Toy Story 3

Discussion in 'Disney Galaxy' started by Hayabusa, Oct 11, 2009.

  1. Korosu Kingdom Keeper

    Dec 27, 2009
    United Kingdom
    This movie makes me cry..Each time I watch it even though I know how it's gunna end Dx
    I had a Toy Story Movie day(ish) today. I love how Sid is at the end of the third as the garbage man; nice link to the first one. I was wondering while rewatching the third one; why wasn't Emperor Zurg in it?
  2. Ienzo ((̲̅ ̲̅(̲̅C̲̅r̲̅a̲̅y̲̅o̲̅l̲̲̅̅a̲̅( ̲̅̅((>

    Mar 25, 2007
    In your breadbin
    That's a good point actually. Maybe it's because he was in the second film ehich wasn't the original and they wanted to make connections to the first one and not the second. IDK.

    I know of 3 versions of the DVD out, a normal 1 disc version with little extras, a 2 disk version with a lot of extras and a 3 disk version which includes Blu-ray as well as a lot of extras. I have never really watched the extras to a film but I'd love to see some of the concepts behind it.

    I do love how in Disney films they make connections to other Disney films, e.g. in the first Toy story at the end they're listening to Hakuna Mutata in the car, and in Tarzan in the camp they have a tea set which resembles Mrs Potts and Chip from Beauty and the beast. I'll have to go find the list of Pizza planet sightings and rewatch all the Disney films xD
  3. The Twin My, what a strange duet

    Mar 30, 2007
    The Devil's Carnival
    Do it, Ienzo, it's tons of fun catching things like that.

    My brother and I decided he was still playing baseball with his "son", one of the other Buzz figures from Al's Toy Barn. You'll have to rewatch that scene in Toy Story 2 to get that.
  4. P Banned

    Oct 5, 2007
    New Zealand
    Zurg was never actually with Andy, so he has no real reason to be with them in the first place. Even if he were with them at the end of Toy Story 2, a ton of toys got thrown out, including Bo-peep. The cast was cut down in Toy Story 3.
  5. kaseykockroach Hollow Bastion Committee

    Apr 2, 2007
    I am an agnostic bordering on atheism where Pixar is concerned, so it took me awhile to get around to watching this thing.
    The characters are lacking in any complexity, and ultimately in any interest. The toys have always been defined as individuals by schtick, clever plays on or against type—the airhead Barbie doll, the milquetoast dinosaur—but Pixar worked those schticks very hard in the first two movies, and in the third we're left with the reality that these characters are essentially indistinguishable. They're toys, and they yearn for some child to play with them, preferably without tearing them apart. That's it.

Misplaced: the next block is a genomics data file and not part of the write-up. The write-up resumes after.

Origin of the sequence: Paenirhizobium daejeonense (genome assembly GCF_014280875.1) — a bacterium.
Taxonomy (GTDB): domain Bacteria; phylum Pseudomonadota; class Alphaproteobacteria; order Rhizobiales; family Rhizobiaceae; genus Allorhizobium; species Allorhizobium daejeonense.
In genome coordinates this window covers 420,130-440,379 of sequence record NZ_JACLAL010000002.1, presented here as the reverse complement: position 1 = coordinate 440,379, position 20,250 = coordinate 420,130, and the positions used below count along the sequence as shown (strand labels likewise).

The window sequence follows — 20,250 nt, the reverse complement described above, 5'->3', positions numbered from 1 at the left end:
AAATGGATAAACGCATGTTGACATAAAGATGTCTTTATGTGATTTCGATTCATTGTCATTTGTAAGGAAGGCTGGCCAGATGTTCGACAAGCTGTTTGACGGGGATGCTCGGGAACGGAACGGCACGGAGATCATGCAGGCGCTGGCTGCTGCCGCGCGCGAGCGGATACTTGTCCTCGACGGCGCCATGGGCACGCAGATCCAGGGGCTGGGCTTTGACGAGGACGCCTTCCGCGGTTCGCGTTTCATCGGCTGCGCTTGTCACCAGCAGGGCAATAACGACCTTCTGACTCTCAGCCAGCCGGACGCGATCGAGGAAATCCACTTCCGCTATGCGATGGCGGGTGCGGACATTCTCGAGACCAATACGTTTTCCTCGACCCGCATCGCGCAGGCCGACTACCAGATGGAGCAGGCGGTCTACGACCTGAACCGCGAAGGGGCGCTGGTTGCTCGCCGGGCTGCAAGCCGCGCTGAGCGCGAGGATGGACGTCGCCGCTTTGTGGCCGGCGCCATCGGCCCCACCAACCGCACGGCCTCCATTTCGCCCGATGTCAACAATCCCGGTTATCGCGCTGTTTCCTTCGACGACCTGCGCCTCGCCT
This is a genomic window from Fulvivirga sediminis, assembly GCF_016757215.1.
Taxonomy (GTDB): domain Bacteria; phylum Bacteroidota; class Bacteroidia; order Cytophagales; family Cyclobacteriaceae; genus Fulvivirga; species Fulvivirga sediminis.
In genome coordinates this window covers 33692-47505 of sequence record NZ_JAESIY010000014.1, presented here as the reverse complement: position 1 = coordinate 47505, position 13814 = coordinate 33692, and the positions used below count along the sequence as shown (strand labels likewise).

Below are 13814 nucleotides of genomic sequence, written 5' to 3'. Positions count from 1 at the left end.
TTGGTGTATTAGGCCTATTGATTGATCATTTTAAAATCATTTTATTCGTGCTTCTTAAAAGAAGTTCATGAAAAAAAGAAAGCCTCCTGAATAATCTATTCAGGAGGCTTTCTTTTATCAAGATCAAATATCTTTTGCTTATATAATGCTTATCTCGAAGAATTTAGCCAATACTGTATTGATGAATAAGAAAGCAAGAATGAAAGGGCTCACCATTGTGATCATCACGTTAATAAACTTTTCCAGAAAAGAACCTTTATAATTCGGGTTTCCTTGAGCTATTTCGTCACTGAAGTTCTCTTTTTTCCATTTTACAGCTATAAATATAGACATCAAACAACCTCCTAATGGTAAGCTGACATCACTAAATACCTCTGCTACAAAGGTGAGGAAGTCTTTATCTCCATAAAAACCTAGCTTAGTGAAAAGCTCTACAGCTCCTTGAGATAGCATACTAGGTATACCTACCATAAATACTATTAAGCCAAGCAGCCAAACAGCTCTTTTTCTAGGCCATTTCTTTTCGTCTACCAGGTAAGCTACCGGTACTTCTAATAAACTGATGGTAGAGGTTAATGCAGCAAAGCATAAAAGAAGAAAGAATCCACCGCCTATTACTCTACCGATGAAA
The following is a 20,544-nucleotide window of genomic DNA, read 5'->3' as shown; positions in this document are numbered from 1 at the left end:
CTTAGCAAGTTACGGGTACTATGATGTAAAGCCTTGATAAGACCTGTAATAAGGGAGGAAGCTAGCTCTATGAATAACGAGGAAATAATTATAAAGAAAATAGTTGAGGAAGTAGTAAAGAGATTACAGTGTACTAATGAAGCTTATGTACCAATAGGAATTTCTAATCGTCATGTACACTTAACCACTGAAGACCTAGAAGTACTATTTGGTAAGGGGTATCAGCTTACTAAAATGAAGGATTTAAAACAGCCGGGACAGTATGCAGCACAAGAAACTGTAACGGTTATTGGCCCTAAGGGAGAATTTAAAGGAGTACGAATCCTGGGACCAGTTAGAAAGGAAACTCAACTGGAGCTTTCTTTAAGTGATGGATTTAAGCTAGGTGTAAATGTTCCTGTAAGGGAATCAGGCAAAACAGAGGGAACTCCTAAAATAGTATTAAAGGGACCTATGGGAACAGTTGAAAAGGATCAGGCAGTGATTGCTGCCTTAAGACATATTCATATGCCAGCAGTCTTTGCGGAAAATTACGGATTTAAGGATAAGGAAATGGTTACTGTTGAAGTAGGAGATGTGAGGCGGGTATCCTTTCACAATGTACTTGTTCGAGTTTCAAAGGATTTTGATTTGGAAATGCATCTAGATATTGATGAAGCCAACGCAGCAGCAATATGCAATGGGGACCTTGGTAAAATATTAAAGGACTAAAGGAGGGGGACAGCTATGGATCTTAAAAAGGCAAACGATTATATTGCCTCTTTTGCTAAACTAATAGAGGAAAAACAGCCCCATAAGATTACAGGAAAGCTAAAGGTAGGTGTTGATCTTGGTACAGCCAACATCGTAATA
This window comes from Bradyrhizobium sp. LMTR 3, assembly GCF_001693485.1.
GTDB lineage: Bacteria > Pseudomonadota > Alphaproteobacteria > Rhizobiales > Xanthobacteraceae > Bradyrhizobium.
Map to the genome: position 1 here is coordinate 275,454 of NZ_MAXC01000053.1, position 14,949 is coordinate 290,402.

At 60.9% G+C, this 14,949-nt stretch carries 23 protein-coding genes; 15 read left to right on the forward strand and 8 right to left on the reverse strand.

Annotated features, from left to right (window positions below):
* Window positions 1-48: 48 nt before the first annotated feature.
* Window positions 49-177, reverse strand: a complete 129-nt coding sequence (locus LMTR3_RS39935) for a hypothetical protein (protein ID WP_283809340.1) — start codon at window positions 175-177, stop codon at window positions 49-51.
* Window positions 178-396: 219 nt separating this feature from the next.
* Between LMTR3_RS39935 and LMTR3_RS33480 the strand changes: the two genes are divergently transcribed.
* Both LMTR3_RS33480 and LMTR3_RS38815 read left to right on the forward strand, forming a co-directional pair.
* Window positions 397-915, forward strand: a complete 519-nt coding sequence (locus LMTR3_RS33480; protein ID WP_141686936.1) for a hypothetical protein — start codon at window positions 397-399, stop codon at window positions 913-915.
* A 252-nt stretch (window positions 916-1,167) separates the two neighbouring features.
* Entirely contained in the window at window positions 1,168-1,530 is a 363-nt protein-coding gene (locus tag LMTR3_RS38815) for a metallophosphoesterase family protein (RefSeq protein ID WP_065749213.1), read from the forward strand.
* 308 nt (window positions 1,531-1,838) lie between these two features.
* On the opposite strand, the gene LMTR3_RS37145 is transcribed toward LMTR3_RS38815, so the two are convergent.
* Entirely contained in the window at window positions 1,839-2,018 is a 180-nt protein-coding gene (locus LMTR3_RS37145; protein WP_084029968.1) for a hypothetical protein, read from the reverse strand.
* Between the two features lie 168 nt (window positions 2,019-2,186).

There are hints in all three of the Toy Story movies that their premise could have been explored in intriguing and potentially disturbing ways, as when the toys bump into the reality that there is no difference between them and vast numbers of other toys that look just like them. Surely the fear that we're not really individuals of unique value but just disposable parts in a vast, impersonal socioeconomic machine comes closer to being "the most primary fear," but the movies quickly dispose of any such traces of existential anxiety.
    So, the toys are cute, as always, but any interest must be looked for not in them but in their situation. In TS3, Andy, the toys' owner, has reached college age, thus the question, what is to become of his playthings? Will their destination be the attic, a daycare center, the city dump, or, in Woody's case, Andy's dorm room? That complexity is managed well, for the most part. The toys' "prison break" is clever and funny enough to justify the overdrawn grimness of the daycare-center-as-prison metaphor that precedes it. Past that point, a story demands richer characters than Toy Story 3 can provide.
    CGI animation, which encourages complexity of many other kinds, has proved to be a stubborn obstacle to animated acting of real subtlety, but then, animated features of all kinds rarely combine narrative complexity and character complexity in satisfying fashion. That's one reason most animated features are regarded, correctly, as children's films. I haven't seen anything in most of the Pixar features to suggest that the Pixar directors feel any strong interest in achieving a rich blend of story and character, or are capable of it.
    What Pixar has tended to provide instead is a sort of emotional blackmail, epitomized by the opening minutes of Up (can you claim to be a truly good person if you are not moved, on cue, by the story of Ellie and Carl?). I don't feel it's a bad film especially, but I didn't find it very compelling.
    The Pixar stuff in general is neither good nor bad to me, I just shrug my shoulders...